We invite you to sign up for a Londolozi Live account and join our growing digital family united by our respect for nature and love of the wild. Membership is free and grants access to the Londolozi community, numerous innovative services and benefits across our digital ecosystem:
Tired of new passwords? Link your social media account of choice for instant, secure access to Londolozi Live.
Tell the community something about yourself and tweak your Londolozi profile. More of a secretive animal? Keep your profile private.
Earn badges for your profile as you interact with Londolozi and the community as you comment, share and explore our online ecosystem. All your activity with Londolozi is now connected.
Earn prowess and rank up as you interact with Londolozi Live and earn a spot on the monthly points leaderboard.
Chat with other Londolozi Live Explorers and with your favourite Contributors from the Londolozi team about their photos and stories from the wild.
Add your favorite photographs from around Londolozi Live to your very own Favorites gallery, using the ♡ button, for others to enjoy.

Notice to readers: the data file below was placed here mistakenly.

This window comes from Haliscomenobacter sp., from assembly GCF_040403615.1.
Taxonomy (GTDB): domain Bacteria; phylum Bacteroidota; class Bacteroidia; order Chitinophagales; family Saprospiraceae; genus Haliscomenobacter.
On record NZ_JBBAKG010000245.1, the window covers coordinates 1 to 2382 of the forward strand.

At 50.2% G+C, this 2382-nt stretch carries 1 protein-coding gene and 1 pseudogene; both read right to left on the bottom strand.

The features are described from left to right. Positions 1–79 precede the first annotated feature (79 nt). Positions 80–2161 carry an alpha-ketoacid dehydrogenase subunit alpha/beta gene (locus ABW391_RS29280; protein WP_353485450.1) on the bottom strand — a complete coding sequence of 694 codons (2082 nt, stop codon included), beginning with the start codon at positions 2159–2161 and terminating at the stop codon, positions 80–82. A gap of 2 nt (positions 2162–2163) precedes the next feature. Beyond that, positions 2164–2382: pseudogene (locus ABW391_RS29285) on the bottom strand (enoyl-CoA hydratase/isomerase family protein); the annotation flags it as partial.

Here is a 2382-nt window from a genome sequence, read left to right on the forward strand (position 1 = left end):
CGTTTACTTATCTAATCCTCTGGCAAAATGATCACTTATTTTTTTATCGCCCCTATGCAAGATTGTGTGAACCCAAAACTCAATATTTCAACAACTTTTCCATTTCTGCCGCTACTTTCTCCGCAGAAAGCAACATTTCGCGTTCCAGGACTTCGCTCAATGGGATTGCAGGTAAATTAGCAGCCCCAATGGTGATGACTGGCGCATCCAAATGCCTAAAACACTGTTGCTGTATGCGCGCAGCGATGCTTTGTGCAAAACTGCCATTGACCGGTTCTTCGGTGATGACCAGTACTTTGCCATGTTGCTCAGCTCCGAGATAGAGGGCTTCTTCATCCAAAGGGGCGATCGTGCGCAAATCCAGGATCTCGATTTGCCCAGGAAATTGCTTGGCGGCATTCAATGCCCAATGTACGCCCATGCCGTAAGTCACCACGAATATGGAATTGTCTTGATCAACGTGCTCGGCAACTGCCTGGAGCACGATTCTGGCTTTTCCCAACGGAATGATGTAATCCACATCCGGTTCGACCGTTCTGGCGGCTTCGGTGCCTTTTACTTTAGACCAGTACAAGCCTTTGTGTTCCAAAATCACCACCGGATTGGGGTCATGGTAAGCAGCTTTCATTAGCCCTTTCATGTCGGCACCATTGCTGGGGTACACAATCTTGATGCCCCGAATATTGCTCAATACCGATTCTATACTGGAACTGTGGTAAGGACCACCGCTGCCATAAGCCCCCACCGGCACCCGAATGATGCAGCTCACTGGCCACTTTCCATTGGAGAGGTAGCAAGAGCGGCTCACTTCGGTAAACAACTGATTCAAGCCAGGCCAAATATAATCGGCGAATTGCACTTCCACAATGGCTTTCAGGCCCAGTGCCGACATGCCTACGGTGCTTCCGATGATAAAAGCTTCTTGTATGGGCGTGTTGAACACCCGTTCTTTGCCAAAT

Buy your favorite photos in full resolution, easily and securely, for download at any time from your Profile Page.
Tell us which of the Leopards of Londolozi you've encountered during your visit! Their cards will move to your profile page collection.
The Mashaba female is currently Londolozi’s best known leopard. Her relaxed nature means she is comfortable around the camps and vehicles.
Born to the Tutlwa female in early-mid 2011, the Nhlanguleni female spent her formative months (and years) in and around the Sand River.
A leopard who took advantage of the death of the 4:4 male in 2016 to grab territory to the west of the Londolozi camps.
The Hosana male started moving onto Londolozi in mid 2018.
Initially seen as a young male in 2016, this leopard only properly established territory on Londolozi in mid-2019
The only surviving cub of the Nanga female, who essentially inherited her mother's territory in central Marthly.
One of two sisters born to the Nhlanguleni female, both of whom made it to independence, the first intact litter to do so in 7 years.